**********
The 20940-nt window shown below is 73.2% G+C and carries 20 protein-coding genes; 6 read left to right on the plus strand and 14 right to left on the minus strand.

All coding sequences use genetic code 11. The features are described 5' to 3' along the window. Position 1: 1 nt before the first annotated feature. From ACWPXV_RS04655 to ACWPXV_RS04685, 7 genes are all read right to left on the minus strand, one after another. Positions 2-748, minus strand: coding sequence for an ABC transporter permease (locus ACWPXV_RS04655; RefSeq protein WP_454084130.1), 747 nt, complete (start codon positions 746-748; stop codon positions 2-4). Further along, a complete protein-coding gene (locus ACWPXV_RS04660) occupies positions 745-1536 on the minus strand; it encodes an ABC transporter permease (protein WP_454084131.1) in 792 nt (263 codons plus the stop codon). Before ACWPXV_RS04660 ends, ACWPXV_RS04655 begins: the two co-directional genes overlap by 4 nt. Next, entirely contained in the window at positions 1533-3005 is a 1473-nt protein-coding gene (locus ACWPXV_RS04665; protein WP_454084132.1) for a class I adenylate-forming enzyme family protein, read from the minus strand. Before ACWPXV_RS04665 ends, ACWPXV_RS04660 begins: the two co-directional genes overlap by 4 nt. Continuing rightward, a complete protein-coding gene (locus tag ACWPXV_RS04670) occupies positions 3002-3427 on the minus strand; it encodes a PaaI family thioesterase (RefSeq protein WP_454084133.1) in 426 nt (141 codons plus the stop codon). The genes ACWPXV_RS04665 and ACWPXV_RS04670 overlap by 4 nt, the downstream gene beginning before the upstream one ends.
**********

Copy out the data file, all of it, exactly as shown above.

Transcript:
The 20940-nt window shown below is 73.2% G+C and carries 20 protein-coding genes; 6 read left to right on the plus strand and 14 right to left on the minus strand.

All coding sequences use genetic code 11. The features are described 5' to 3' along the window. Position 1: 1 nt before the first annotated feature. From ACWPXV_RS04655 to ACWPXV_RS04685, 7 genes are all read right to left on the minus strand, one after another. Positions 2-748, minus strand: coding sequence for an ABC transporter permease (locus ACWPXV_RS04655; RefSeq protein WP_454084130.1), 747 nt, complete (start codon positions 746-748; stop codon positions 2-4). Further along, a complete protein-coding gene (locus ACWPXV_RS04660) occupies positions 745-1536 on the minus strand; it encodes an ABC transporter permease (protein WP_454084131.1) in 792 nt (263 codons plus the stop codon). Before ACWPXV_RS04660 ends, ACWPXV_RS04655 begins: the two co-directional genes overlap by 4 nt. Next, entirely contained in the window at positions 1533-3005 is a 1473-nt protein-coding gene (locus ACWPXV_RS04665; protein WP_454084132.1) for a class I adenylate-forming enzyme family protein, read from the minus strand. Before ACWPXV_RS04665 ends, ACWPXV_RS04660 begins: the two co-directional genes overlap by 4 nt. Continuing rightward, a complete protein-coding gene (locus tag ACWPXV_RS04670) occupies positions 3002-3427 on the minus strand; it encodes a PaaI family thioesterase (RefSeq protein WP_454084133.1) in 426 nt (141 codons plus the stop codon). The genes ACWPXV_RS04665 and ACWPXV_RS04670 overlap by 4 nt, the downstream gene beginning before the upstream one ends.